I have just installed Audacity 2.2.1 on my laptop and i’m using the Behringer UCA202 interface. I am connected to the tape output on my hifi and the levels are going into distortion with anything above .02 on the microphone level slider is there any way to lower the gain? I’m running windows 7 on the laptop.
The UCA202 does not have any way to adjust its input level. This is one of the corners cut to allow Behringer to sell the device so cheaply. The input sensitivity is fixed at “Line level” and you have to adjust the level of the signal “before” it reaches the UCA-202.
I have the same problem when connecting my Philips CD player directly to my UCA-202, but but my MD-player and Cassette player have adjustable output levels.
I generally use the UCA connected to a small analog mixer, which provides level (and tone) control for all inputs.
If you have any practical electronics experience, you could easily make a simple “voltage divider” to go between the hifi amp and the Behringer UCA-202.
If your stereo has a headphone output, you try that (with the appropriate adapter cables). A headphone-output always has a volume control and is about the same voltage as line-level (depending on the volume control setting).
Or, you can get an [u]in-line volume control[/u].
You can also buy fixed inline attenuators, but they are usually more expensive and you usually need to by an assortment if you don’t know exactly how much attenuation you need.
It’s worth investigating additional Windows settings. One Windows trick is to automatically add 20dB of volume boost to everything it thinks is a microphone, and Windows thinks everything is a “Microphone.” It got this idea from the almost universal complaint that microphones are too quiet (because they’re made that way).
There’s also Window’s famous voice processing for communications and conferencing. It hates music and can cause very odd distortions. Make sure all that is turned off.
I am connected to the tape output on my hifi
Can you get there by turning down the HiFi?
Massive mismatch indicated by “just touching the volume control up causes distortion” isn’t a normal condition. There’s a setting wrong somewhere.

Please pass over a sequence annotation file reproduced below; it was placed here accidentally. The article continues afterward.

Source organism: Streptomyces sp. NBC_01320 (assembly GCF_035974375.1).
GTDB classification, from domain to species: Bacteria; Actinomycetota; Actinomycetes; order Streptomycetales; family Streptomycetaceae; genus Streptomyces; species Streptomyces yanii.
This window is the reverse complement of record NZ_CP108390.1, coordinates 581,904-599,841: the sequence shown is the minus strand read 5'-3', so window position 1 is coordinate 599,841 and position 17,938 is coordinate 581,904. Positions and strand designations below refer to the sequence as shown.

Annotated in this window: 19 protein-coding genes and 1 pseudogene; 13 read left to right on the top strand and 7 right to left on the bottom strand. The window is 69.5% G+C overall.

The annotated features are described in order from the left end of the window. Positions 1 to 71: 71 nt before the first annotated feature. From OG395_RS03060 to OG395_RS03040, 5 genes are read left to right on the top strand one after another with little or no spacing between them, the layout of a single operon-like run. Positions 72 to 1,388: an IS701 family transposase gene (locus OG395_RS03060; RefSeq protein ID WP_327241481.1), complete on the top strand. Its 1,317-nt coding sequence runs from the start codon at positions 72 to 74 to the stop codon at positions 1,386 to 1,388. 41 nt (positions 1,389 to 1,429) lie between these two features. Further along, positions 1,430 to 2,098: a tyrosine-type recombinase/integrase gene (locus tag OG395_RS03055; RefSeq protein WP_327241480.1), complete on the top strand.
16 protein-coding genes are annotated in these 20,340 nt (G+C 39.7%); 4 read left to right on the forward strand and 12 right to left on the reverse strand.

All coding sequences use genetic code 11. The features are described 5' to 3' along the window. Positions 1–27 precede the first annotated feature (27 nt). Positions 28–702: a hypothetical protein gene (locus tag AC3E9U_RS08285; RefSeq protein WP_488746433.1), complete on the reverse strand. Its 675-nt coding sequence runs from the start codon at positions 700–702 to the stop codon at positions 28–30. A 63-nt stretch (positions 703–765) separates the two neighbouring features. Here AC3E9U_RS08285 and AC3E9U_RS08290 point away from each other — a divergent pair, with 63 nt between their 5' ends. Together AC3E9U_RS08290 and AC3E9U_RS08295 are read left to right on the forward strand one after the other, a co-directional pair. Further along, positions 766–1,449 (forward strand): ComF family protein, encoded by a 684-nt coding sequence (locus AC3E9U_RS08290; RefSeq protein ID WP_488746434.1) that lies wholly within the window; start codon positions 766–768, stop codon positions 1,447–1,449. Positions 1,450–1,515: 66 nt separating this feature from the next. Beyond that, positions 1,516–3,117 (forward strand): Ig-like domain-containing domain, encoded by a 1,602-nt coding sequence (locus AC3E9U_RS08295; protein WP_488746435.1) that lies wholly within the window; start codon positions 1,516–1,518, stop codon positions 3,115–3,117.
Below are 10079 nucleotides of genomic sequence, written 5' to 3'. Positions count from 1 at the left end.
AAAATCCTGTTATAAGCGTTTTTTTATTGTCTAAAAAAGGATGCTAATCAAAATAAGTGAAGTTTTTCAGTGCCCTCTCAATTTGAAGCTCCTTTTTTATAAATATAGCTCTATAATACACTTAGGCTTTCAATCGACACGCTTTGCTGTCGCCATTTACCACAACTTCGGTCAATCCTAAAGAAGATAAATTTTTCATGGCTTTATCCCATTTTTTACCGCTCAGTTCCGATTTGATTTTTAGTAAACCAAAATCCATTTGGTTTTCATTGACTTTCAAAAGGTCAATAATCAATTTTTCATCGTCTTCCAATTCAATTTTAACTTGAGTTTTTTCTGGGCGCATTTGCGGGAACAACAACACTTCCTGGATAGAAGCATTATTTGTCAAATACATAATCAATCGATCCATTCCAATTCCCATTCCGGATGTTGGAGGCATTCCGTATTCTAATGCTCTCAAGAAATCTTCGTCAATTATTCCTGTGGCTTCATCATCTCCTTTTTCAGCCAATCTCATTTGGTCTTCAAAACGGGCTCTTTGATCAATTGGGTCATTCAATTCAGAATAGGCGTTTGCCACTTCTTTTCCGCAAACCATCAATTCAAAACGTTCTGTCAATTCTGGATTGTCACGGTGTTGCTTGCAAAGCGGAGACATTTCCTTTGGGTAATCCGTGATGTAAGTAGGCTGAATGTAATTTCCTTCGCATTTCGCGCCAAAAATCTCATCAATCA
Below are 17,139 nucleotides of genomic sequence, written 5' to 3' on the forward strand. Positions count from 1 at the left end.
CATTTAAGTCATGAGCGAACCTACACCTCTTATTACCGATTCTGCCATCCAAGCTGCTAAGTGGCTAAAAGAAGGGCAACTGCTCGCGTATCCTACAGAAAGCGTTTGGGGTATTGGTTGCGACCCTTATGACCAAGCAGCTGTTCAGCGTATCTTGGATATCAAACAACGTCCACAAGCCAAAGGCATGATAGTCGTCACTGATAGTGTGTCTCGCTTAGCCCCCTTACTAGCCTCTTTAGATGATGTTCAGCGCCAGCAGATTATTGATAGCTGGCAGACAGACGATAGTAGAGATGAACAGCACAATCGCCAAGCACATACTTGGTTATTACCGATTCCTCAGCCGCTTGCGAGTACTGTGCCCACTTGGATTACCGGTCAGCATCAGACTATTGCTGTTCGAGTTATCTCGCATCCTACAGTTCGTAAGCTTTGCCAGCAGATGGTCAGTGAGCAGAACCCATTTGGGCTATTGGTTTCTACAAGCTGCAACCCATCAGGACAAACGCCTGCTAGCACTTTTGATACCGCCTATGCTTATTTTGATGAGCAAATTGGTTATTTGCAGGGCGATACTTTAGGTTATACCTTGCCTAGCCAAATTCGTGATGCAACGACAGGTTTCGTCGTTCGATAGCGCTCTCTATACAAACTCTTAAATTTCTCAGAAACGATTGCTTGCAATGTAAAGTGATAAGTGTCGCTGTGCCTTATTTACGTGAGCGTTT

Thanks for the replies everyone.
I can’t seem to find a 20db boost setting in Windows 7 to disable.
I will look into a voltage divider or passive inline control, or mixer.
I can get there if I connect to the amplifier output on the HIFI instead of the tape monitor but then I’m adding more stuff into the mix, was trying to get as close to the source as possible. I did manage to record 2 albums using this method and the results were pretty good.
Should have looked into the UCA202 drawbacks before I got this item. Maybe I’ll upgrade in the future. About 200 more albums to transfer.
I’d suggest doing that. The amount of “stuff” added to the mix is likely to be very small - probably no more (or perhaps even less) than if you had an interface with an input level control. Your ears are the ultimate judge of whether it is good enough - especially if you can arrange with someone to help you with a “double blind” / “ABX” test (ABX test - Wikipedia)
You may be a victim of manufacturer’s bias. My sister has an integrated amplifier whose Tape-Out is designed to plug into the same manufacturer’s recording system—and nothing else.
Also recommended if you have an analog turntable, is the stand-alone ART USB Phono Plus. Dedicated cartridge matching, RIAA compensation and volume control/trim—at three times the cost.
You’ll need the USB cable and the separate 12 volt power supply is very highly recommended.